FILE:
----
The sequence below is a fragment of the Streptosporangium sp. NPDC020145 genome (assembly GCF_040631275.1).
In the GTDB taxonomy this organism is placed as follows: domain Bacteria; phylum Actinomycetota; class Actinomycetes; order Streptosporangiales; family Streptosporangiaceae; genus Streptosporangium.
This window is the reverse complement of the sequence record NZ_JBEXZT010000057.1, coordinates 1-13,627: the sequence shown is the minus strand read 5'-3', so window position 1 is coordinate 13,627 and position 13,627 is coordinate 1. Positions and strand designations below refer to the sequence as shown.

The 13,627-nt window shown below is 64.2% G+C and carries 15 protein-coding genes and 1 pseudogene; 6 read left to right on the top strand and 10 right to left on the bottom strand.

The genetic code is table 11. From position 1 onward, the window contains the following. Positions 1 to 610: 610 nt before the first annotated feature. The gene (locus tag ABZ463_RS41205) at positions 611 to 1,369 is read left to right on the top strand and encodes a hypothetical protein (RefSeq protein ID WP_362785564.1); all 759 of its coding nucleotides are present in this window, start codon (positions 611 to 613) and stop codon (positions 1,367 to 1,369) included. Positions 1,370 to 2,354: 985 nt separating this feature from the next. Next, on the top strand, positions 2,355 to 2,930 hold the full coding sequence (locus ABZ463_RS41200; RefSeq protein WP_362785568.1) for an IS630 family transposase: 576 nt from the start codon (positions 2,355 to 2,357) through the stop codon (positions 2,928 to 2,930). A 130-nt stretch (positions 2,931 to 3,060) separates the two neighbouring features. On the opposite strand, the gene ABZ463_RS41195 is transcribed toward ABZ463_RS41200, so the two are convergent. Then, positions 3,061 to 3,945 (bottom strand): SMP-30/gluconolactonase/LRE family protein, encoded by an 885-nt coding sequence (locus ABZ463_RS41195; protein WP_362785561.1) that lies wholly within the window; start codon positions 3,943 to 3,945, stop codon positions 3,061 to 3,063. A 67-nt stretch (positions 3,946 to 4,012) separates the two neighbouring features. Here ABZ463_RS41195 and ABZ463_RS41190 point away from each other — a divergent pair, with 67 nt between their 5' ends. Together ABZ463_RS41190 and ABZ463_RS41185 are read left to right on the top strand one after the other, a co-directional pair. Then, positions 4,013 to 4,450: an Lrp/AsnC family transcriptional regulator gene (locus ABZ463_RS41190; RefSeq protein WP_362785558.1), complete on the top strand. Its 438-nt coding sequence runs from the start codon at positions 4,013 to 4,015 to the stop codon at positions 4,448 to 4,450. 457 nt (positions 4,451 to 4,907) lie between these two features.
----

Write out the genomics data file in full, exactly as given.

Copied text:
The sequence below is a fragment of the Streptosporangium sp. NPDC020145 genome (assembly GCF_040631275.1).
In the GTDB taxonomy this organism is placed as follows: domain Bacteria; phylum Actinomycetota; class Actinomycetes; order Streptosporangiales; family Streptosporangiaceae; genus Streptosporangium.
This window is the reverse complement of the sequence record NZ_JBEXZT010000057.1, coordinates 1-13,627: the sequence shown is the minus strand read 5'-3', so window position 1 is coordinate 13,627 and position 13,627 is coordinate 1. Positions and strand designations below refer to the sequence as shown.

The 13,627-nt window shown below is 64.2% G+C and carries 15 protein-coding genes and 1 pseudogene; 6 read left to right on the top strand and 10 right to left on the bottom strand.

The genetic code is table 11. From position 1 onward, the window contains the following. Positions 1 to 610: 610 nt before the first annotated feature. The gene (locus tag ABZ463_RS41205) at positions 611 to 1,369 is read left to right on the top strand and encodes a hypothetical protein (RefSeq protein ID WP_362785564.1); all 759 of its coding nucleotides are present in this window, start codon (positions 611 to 613) and stop codon (positions 1,367 to 1,369) included. Positions 1,370 to 2,354: 985 nt separating this feature from the next. Next, on the top strand, positions 2,355 to 2,930 hold the full coding sequence (locus ABZ463_RS41200; RefSeq protein WP_362785568.1) for an IS630 family transposase: 576 nt from the start codon (positions 2,355 to 2,357) through the stop codon (positions 2,928 to 2,930). A 130-nt stretch (positions 2,931 to 3,060) separates the two neighbouring features. On the opposite strand, the gene ABZ463_RS41195 is transcribed toward ABZ463_RS41200, so the two are convergent. Then, positions 3,061 to 3,945 (bottom strand): SMP-30/gluconolactonase/LRE family protein, encoded by an 885-nt coding sequence (locus ABZ463_RS41195; protein WP_362785561.1) that lies wholly within the window; start codon positions 3,943 to 3,945, stop codon positions 3,061 to 3,063. A 67-nt stretch (positions 3,946 to 4,012) separates the two neighbouring features. Here ABZ463_RS41195 and ABZ463_RS41190 point away from each other — a divergent pair, with 67 nt between their 5' ends. Together ABZ463_RS41190 and ABZ463_RS41185 are read left to right on the top strand one after the other, a co-directional pair. Then, positions 4,013 to 4,450: an Lrp/AsnC family transcriptional regulator gene (locus ABZ463_RS41190; RefSeq protein WP_362785558.1), complete on the top strand. Its 438-nt coding sequence runs from the start codon at positions 4,013 to 4,015 to the stop codon at positions 4,448 to 4,450. 457 nt (positions 4,451 to 4,907) lie between these two features.